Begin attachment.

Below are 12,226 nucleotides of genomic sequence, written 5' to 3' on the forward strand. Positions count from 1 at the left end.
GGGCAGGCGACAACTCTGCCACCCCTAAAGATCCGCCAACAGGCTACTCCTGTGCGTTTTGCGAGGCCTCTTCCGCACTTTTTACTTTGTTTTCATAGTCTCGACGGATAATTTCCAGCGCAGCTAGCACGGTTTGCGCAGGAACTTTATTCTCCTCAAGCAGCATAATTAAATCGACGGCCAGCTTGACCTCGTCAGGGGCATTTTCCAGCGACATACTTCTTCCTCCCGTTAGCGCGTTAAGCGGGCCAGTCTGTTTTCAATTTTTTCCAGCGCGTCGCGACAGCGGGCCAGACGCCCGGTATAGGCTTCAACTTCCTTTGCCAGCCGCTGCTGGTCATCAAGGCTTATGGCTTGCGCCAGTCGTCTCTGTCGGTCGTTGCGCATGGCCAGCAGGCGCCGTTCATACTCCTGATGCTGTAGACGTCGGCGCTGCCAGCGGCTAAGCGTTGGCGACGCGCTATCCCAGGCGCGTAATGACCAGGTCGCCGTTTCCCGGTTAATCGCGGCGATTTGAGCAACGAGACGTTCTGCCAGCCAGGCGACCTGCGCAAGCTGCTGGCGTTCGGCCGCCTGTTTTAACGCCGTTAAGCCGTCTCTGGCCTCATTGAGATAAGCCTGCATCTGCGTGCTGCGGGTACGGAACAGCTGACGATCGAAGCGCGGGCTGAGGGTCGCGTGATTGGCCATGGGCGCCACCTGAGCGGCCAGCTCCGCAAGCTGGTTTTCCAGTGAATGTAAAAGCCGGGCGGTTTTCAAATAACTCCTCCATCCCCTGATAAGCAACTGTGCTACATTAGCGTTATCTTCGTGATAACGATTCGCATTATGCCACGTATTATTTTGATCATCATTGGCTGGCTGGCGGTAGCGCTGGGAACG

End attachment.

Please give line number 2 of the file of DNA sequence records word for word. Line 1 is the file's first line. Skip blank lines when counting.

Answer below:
GGGCAGGCGACAACTCTGCCACCCCTAAAGATCCGCCAACAGGCTACTCCTGTGCGTTTTGCGAGGCCTCTTCCGCACTTTTTACTTTGTTTTCATAGTCTCGACGGATAATTTCCAGCGCAGCTAGCACGGTTTGCGCAGGAACTTTATTCTCCTCAAGCAGCATAATTAAATCGACGGCCAGCTTGACCTCGTCAGGGGCATTTTCCAGCGACATACTTCTTCCTCCCGTTAGCGCGTTAAGCGGGCCAGTCTGTTTTCAATTTTTTCCAGCGCGTCGCGACAGCGGGCCAGACGCCCGGTATAGGCTTCAACTTCCTTTGCCAGCCGCTGCTGGTCATCAAGGCTTATGGCTTGCGCCAGTCGTCTCTGTCGGTCGTTGCGCATGGCCAGCAGGCGCCGTTCATACTCCTGATGCTGTAGACGTCGGCGCTGCCAGCGGCTAAGCGTTGGCGACGCGCTATCCCAGGCGCGTAATGACCAGGTCGCCGTTTCCCGGTTAATCGCGGCGATTTGAGCAACGAGACGTTCTGCCAGCCAGGCGACCTGCGCAAGCTGCTGGCGTTCGGCCGCCTGTTTTAACGCCGTTAAGCCGTCTCTGGCCTCATTGAGATAAGCCTGCATCTGCGTGCTGCGGGTACGGAACAGCTGACGATCGAAGCGCGGGCTGAGGGTCGCGTGATTGGCCATGGGCGCCACCTGAGCGGCCAGCTCCGCAAGCTGGTTTTCCAGTGAATGTAAAAGCCGGGCGGTTTTCAAATAACTCCTCCATCCCCTGATAAGCAACTGTGCTACATTAGCGTTATCTTCGTGATAACGATTCGCATTATGCCACGTATTATTTTGATCATCATTGGCTGGCTGGCGGTAGCGCTGGGAACG